- to let fall in separate pieces or particles over a surface; scatter or sprinkle: to strew seed in a garden bed.
- to cover or overspread (a surface, place, etc.) with something scattered or sprinkled: to strew a floor with sawdust.
- to be scattered or sprinkled over (a surface): Sawdust strewed the floor.
- to spread widely; disseminate: to strew rumors among the troops.
Origin of strew
SynonymsSee more synonyms on Thesaurus.com
Examples from the Web for strew
Dip each fish into the egg, and then strew them with bread crumbs.
Powder the sugar, and strew it in layers between the slices of pine-apple.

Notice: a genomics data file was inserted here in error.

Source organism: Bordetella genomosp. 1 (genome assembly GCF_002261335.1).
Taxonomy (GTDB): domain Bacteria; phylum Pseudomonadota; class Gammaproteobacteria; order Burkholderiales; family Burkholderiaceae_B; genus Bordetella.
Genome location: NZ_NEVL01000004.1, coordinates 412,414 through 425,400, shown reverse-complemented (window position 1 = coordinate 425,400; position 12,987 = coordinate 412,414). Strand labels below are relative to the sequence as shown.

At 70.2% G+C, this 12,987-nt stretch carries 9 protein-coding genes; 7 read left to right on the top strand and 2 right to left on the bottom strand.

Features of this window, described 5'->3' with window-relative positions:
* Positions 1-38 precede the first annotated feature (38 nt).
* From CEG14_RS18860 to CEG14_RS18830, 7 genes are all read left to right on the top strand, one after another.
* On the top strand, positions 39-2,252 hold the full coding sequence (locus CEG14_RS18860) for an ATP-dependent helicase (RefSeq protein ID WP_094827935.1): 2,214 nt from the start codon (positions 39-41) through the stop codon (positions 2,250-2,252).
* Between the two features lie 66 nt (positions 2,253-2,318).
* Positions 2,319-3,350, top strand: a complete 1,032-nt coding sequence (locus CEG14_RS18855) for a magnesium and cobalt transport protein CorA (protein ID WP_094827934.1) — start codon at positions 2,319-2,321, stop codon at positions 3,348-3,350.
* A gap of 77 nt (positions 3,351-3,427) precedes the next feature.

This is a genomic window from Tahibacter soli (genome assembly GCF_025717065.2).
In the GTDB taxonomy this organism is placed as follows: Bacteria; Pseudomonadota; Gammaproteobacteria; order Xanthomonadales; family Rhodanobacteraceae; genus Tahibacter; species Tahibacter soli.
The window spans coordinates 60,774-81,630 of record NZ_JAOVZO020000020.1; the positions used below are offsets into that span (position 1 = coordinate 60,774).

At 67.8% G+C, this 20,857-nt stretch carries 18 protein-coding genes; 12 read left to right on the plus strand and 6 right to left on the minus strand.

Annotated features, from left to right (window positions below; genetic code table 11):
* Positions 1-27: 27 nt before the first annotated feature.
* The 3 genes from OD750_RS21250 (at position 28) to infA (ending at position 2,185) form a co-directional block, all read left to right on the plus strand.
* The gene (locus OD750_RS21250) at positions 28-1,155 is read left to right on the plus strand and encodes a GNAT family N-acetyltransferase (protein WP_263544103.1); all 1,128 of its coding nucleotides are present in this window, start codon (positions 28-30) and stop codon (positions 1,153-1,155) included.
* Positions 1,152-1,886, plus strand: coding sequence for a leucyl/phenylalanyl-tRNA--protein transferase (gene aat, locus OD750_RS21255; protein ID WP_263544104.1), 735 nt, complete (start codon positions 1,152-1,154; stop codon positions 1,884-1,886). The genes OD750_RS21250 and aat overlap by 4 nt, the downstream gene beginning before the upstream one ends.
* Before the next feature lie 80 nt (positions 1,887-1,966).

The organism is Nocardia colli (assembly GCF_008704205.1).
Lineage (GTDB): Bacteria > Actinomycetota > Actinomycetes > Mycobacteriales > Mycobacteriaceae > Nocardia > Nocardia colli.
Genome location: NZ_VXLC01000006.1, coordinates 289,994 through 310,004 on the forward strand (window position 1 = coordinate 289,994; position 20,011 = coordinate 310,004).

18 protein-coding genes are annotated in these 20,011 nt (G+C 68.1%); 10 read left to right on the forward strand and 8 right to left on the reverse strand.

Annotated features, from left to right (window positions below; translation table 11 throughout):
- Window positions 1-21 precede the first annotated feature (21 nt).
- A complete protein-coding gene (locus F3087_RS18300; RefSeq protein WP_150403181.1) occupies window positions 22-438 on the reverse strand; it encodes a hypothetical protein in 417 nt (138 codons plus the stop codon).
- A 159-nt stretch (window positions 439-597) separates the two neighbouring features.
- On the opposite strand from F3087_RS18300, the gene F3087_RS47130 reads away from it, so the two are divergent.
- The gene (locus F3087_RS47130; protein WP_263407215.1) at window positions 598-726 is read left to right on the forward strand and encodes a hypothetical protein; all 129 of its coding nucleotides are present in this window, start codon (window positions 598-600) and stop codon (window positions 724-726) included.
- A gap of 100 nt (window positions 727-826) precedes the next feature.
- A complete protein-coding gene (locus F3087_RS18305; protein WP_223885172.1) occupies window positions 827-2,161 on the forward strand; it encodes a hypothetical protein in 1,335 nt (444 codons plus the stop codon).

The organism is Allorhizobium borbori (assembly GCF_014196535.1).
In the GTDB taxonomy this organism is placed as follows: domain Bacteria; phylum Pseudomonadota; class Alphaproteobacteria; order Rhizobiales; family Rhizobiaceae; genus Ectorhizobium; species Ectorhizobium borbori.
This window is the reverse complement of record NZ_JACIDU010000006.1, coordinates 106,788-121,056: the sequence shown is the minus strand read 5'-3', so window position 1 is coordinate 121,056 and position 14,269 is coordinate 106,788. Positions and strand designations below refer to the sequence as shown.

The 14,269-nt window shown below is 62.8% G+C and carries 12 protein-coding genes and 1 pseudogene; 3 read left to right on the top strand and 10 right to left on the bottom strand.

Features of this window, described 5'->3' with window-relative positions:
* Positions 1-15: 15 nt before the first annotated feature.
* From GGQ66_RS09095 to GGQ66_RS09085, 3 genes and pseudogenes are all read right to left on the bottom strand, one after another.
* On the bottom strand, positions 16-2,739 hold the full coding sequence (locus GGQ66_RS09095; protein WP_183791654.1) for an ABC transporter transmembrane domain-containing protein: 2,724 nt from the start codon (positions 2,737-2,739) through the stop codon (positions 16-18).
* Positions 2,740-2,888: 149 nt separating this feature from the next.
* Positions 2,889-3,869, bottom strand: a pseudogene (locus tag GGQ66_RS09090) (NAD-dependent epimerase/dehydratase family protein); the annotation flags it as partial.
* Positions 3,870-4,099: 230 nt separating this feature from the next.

It would be impious to strew our mother's bones along the way.Old Greek Folk Stories Told Anew
Josephine Preston Peabody
Take the largest broad mushrooms, break them into an earthen pan, strew salt over, and stir them occasionally for three days.
Clean and wash some currants, and make them plump before the fire: then strew them over the syllabub, and it will be fit for use.
- to spread or scatter or be spread or scattered, as over a surface or area
Word Origin and History for strew
Old English streowian, from Proto-Germanic *straujanan (cf. Old Saxon stroian, Old Norse stra, Danish strø, Swedish strö, Middle Dutch strowen, Dutch strooien, Old High German strouwen, German streuen, Gothic straujan "to sprinkle, strew"), from PIE root *stere- "to spread, extend, stretch out" (see structure (n.)).